City is 'lurching from one water crisis to another'
DUBLIN is "lurching" from one water crisis to the next, it was claimed last night.
As the city manager confirmed that restrictions affecting 1.5m people will be lifted on Thursday, councillors hit out at officials for their "lack of communication".
At a sometimes heated meeting of Dublin City Council, city manager Owen Keegan said there was still some way to go despite levels at the regional treated water storage plant increasing slightly.
He explained: "Water storage levels across the region have stabilised, with some increase over the last two days.
"However, they are still well below the levels that would be normally considered prudent at this time of year, especially coming into the winter months.
"It is also important to note that the regional demand will increase this week after the conclusion of the mid-term break."
His comments came after Environment Minister Phil Hogan visited the troubled Ballymore Eustace treatment plant in Co Kildare yesterday.
Production has increased from 201m litres a day to 250m litres, but the supply is still 50m litres short of meeting demand.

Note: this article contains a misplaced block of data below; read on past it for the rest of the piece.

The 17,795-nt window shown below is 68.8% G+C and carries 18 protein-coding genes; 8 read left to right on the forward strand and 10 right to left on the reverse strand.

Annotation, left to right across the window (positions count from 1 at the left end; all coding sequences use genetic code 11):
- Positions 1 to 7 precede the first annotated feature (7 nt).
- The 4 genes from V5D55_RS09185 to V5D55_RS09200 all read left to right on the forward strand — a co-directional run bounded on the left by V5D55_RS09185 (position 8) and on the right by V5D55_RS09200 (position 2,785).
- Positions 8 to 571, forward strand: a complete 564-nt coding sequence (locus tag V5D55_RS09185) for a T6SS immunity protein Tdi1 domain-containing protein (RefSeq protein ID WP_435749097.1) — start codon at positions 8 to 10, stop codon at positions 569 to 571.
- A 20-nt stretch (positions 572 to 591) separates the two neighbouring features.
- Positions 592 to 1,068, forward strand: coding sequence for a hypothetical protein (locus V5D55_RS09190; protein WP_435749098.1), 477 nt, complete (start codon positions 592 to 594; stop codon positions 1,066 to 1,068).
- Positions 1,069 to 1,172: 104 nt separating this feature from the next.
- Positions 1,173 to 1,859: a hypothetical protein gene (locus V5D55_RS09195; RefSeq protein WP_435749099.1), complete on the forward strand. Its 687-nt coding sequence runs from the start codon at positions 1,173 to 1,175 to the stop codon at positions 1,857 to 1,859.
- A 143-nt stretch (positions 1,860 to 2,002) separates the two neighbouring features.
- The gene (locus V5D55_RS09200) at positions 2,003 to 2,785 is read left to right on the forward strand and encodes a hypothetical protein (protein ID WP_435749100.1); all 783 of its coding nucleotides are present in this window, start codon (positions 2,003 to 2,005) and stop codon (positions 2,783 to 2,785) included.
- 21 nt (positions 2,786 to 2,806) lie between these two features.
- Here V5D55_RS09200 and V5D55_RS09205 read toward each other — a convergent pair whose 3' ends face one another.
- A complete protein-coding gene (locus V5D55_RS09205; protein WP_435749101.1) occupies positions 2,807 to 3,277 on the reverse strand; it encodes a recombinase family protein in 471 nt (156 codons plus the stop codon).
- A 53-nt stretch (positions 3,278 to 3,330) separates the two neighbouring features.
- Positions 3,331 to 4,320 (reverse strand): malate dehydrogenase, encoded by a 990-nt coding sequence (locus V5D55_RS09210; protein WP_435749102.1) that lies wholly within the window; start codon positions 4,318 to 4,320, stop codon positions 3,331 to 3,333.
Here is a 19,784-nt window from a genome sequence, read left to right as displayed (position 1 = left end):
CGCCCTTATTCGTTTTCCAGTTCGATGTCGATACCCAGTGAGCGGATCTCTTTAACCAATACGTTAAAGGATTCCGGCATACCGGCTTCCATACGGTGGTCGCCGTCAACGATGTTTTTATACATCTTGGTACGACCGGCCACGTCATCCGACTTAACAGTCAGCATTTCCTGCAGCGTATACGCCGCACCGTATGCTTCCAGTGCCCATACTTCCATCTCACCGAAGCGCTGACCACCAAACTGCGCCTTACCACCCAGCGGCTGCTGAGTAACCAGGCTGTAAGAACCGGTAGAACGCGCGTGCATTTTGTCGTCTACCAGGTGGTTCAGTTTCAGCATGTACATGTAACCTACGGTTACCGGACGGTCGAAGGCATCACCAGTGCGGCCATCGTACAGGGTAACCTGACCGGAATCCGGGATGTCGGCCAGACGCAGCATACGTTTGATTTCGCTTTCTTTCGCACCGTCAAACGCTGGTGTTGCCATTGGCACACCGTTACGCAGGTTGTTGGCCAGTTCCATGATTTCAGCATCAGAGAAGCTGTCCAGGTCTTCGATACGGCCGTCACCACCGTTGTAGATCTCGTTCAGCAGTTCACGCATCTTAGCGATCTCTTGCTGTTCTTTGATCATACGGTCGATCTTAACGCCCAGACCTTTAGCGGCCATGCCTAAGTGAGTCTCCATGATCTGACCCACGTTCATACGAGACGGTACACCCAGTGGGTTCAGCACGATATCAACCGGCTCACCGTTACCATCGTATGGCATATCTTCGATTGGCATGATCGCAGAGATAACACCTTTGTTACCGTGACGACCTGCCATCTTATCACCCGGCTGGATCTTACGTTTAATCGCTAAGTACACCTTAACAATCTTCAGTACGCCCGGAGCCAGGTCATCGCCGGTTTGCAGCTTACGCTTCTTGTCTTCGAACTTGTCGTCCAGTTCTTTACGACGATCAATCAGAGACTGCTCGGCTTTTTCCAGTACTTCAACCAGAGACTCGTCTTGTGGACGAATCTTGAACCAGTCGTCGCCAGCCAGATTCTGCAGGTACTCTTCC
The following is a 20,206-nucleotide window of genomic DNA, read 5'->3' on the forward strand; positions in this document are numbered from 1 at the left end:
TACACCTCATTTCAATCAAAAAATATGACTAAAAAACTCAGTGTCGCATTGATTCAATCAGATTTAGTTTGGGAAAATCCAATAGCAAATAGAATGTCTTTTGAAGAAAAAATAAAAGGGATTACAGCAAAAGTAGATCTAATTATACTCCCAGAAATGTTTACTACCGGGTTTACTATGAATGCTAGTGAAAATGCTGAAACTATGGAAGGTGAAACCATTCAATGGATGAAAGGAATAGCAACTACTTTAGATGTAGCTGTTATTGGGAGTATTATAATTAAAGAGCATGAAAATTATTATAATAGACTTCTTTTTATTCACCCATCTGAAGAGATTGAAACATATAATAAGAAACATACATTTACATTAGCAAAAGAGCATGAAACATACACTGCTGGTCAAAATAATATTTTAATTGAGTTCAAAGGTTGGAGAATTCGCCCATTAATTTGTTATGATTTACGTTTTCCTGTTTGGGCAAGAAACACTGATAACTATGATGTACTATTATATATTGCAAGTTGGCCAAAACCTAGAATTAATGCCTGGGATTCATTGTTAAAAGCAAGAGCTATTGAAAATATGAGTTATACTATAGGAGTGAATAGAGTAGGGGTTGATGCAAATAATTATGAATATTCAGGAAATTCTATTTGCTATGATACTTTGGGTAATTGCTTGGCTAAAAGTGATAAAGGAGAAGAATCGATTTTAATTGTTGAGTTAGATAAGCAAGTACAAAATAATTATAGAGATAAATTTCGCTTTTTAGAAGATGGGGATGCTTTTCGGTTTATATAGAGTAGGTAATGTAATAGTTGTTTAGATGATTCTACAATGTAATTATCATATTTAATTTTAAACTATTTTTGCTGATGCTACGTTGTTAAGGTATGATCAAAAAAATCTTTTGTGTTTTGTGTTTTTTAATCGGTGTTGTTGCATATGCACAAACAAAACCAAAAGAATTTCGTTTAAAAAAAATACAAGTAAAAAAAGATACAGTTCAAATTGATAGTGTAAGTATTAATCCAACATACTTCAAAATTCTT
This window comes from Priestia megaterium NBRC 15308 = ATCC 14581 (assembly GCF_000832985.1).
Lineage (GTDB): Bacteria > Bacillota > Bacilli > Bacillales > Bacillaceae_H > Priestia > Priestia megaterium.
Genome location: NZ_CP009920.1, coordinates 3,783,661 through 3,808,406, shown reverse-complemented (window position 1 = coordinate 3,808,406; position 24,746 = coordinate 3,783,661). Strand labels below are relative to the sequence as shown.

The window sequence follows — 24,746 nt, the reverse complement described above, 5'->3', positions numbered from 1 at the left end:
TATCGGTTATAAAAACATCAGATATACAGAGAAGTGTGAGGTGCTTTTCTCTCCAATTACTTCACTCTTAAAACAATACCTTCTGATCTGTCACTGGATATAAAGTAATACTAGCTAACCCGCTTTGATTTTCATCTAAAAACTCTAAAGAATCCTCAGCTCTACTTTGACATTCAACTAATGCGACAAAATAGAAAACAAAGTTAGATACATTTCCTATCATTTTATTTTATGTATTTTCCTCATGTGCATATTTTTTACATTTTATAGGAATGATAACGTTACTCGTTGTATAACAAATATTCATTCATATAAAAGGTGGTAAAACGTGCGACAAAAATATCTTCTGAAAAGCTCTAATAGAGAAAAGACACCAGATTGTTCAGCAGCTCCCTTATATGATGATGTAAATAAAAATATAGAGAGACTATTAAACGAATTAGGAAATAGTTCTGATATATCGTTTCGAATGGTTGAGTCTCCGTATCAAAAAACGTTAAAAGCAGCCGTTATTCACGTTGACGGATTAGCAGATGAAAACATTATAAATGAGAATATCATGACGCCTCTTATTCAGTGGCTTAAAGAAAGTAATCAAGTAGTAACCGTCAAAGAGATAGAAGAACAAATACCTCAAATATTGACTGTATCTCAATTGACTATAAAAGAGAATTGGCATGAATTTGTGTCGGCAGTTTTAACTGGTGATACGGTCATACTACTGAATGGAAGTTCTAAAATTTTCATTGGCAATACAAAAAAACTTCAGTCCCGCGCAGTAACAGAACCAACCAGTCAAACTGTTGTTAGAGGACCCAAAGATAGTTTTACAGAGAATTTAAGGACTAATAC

Engineers and experts from the UK were confident the problem had been identified, Mr Hogan said.
He added: "It seems the chemicals and characteristics of the water supply were not sufficient to deal with the impurities that would be in the water. The quality wasn't correct.
"If progress continues, we can be confident about Thursday but the engineers are being cautious.
"This is a very difficult problem for the restaurant and hotel business in particular.
"This was unforeseen -- it happened out of the blue."
But City Council members expressed concerns about a "clustering of these events".
Labour Councillor Padraig McLoughlin said that the water shortage crises in the capital seemed to occur around public holidays, noting that the last one was at Easter.
He added: "I'd like verification that this isn't due to staffing issues at public holidays."
Fianna Fail Councillor Paul McAuliffe argued that water management seemed to "lurch from one crisis to another" and that steps need to be taken to identify a new source for the capital.
He said: "We can fudge around all the operational issues, but really until we identify a new source of water, we are not going to be able to deliver water to the city."
Nightly cut-offs have been in place since last week between 8pm and 7am in Dublin and parts of Wicklow, Kildare and Meath which has resulted in some businesses in the hospitality sector being forced to close.
The Restaurants Association of Ireland said at least two of its 400 members had no option but to turn away customers.
Chief executive Adrian Cummins criticised council officials for failing to keep them informed.
He said: "My members are asking should they stop paying their water charges, or a portion of their charges, and there's no crisis management in place."